And basically, if I'm honest, the publishing industry is so wonky right now with e-this and print-that and Amazon becoming a publisher and Apple launching self-publishing apps (iAuthor? Really? REALLY? I want an annulment, Apple. You've been messing around behind my back, and I won't stand for it.) and all the people who work for publishing houses getting nervous that it makes the performing arts look like a stable career choice, and that's really saying something.

And then today, as I looked at my ever-growing To-Do list and wondered if it was too late to use stem cells to generate a few extra arms, I had a moment of clarity.

You can do everything - just not all at once. And it doesn't matter which one you choose to do first. You just have to choose something.

Choose something. One manuscript. One idea. And see it through to the end. Finish it. Stay focused, and don't get distracted. Keep your eye on the ball.

Then when that one thing is done, you can choose again.

My one thing is a chapter book that I've had on hold while I worked on and submitted picture books. What is your one thing for today?

And remember to come back on WEDNESDAY for a query critiquing extravaganza, and a VERY SPECIAL ANNOUNCEMENT!

Friday, February 17, 2012

Friday Favorites: Paper and Ink

Nathan Bransford posted this week wondering why it seems that literary writers are always decrying the electronic age, and as always, he asks some really good questions, and posts some really good links. You should go to his blog here right now and check it out if you haven't seen the post already.

And as always, since I'm a wordy and also a slightly arrogant person (you might not believe me, but just ask my mom), I came up with more than would fit in a comment on his post.

So here it is:

First: Can we all stop calling print-lovers old curmudgeons? I'm only 33, and I want to make it at least into my late forties before anyone starts calling me "OLD." The argument for old-fashioned networking can't be simplified into a simple age breakdown, anyway.

There's the time it takes to learn a new thing, and to learn how to use it effectively. That's time that could (should, even!) be spent writing.

There's the fact that we all (and by "we" I mean "in the writing and publishing business," not "we literary writer folks," because I don't think of myself as an exclusively literary writer) make this distinction between "literary" and "commercial," and while the latter is OBVIOUSLY helped by having a big e-presence, there is a perception (maybe incorrect! But still there) that it's not the same for the former. In fact, I believe that one of the distinctions people draw (even if they don't want to admit it) between "literary" and "commercial" fiction is that commercial stuff sells to the masses because it's hip and cool and relevant and has a fast plot, while literary stuff sells to a few brainy people because it's intellectual, which is kind of the antithesis of Twitter. I mean, look at what they called it: Twitter. It doesn't exactly conjure up images of intellectual greatness. More like the incessant, mindless babble of people with nothing better to do than stand around on a corner and swap gossip.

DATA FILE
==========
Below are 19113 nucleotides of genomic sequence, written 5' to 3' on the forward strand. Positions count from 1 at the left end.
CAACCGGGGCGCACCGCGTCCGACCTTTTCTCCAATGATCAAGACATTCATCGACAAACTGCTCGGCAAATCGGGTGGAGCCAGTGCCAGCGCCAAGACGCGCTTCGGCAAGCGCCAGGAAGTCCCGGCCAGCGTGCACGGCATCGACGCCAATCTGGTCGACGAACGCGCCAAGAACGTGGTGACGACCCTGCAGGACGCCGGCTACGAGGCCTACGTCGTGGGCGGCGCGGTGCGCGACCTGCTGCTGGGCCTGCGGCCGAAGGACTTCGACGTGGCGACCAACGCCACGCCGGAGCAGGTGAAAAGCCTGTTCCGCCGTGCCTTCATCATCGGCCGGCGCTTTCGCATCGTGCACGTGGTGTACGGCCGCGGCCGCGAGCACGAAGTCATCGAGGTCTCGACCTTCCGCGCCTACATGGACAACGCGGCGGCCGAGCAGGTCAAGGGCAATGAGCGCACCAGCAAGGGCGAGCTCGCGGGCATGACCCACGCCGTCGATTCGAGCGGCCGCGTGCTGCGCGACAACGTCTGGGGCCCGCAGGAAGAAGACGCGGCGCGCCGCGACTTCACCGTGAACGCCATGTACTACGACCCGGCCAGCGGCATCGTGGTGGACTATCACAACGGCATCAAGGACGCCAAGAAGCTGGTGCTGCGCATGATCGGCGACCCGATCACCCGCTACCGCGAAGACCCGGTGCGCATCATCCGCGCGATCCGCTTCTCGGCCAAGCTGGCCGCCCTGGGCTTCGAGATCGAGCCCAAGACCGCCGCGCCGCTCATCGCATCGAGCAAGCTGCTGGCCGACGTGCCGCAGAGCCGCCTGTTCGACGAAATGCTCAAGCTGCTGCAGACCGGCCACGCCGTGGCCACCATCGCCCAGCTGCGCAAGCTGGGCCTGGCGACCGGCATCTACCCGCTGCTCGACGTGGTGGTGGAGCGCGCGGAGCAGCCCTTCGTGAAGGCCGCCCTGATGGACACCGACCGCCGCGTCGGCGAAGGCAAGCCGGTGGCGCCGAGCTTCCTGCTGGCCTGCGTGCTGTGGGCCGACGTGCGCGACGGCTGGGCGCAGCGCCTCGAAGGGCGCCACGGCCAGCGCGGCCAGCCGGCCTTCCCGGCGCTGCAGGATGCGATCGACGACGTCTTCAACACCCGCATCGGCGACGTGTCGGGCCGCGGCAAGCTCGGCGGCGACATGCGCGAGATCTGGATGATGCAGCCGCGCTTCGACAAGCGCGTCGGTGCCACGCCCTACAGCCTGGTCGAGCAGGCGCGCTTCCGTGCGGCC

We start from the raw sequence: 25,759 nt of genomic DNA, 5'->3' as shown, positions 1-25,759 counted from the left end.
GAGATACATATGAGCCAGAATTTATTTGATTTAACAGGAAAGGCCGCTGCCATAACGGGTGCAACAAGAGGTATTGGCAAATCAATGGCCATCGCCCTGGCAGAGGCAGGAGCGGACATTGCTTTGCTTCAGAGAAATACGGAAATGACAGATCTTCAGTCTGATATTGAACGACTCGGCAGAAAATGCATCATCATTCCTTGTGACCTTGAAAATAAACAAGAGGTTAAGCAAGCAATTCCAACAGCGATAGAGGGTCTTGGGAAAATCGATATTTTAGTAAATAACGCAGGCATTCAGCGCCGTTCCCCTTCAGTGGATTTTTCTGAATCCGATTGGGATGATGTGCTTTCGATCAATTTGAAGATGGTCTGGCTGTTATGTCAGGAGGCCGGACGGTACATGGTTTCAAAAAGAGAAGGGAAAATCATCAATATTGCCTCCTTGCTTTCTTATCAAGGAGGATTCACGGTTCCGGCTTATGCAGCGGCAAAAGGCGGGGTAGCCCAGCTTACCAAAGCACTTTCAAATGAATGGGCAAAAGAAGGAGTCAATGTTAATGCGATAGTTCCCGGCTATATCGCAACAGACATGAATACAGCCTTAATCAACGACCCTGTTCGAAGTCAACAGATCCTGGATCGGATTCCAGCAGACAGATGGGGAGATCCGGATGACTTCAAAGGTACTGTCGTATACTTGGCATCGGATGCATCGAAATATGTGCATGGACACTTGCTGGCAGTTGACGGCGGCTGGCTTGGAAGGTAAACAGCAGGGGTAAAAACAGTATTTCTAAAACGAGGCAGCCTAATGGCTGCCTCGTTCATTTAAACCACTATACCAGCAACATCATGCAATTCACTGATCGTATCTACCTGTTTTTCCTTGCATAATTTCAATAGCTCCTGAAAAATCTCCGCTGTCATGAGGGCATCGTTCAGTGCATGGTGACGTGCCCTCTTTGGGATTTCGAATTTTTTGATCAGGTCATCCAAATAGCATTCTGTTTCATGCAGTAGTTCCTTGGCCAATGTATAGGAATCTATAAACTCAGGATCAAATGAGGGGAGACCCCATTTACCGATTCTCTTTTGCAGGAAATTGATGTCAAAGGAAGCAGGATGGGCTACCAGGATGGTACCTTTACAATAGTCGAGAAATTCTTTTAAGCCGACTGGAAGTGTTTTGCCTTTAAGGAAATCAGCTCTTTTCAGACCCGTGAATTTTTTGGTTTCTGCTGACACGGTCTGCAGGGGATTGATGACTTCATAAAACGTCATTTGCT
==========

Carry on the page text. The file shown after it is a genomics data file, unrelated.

(And let's remember that most literary stuff DOES NOT SELL WELL. There might be something to the argument that the point of commercial fiction is making money, while the point of literary fiction is making people think, and that's for another blog post. And it should be said that even though I think one could argue that, I don't necessarily actually believe it to be completely true.)

There's the fact that, in my own personal experience which might not be applicable to anyone else at all so please don't be offended, it took WAAAAY longer to write my literary manuscript than it took to write my commercial ones. This does not mean literary writing takes more work or is harder or anything like that. But for me, it takes more mulling. More quiet time. More playing with phrases and punctuation and the look of the page. (See the first point I made about this e-presence stuff taking a serious chunk of time to figure out and do.)

There's the fact that the whole point of browsing is to take your time over it. That's what browsing is. Scrolling through an electronic list in an e-reader kind of takes away from the experience.

There's the fact that studies are coming out showing that the act of cursive writing, old-fashioned and outdated as it is, actually helps improve information retention and language fluency. (Here, here, and here. Just Google it if you want more.) I would venture to say that the same can be said for the act of turning an actual page. Body and mind are not as separate as we like to think.

But there's also this:

When I read blogs and tweets and Google+ posts, I'm not really getting to know you. I'm only getting to know an extremely tiny piece of you. Only the teensy, weensy parts of your life that you're choosing to share in the extremely public electronic forum. And when you read this blog and follow me on Twitter and Google+, that's all you get of me: a teensy, weensy part of me. You don't really know me. I don't really know you. If we met in person, we'd be more likely to shake hands than hug. If I met an author whose posts I follow in person and went in for a hug, I'd probably be removed from the building by security.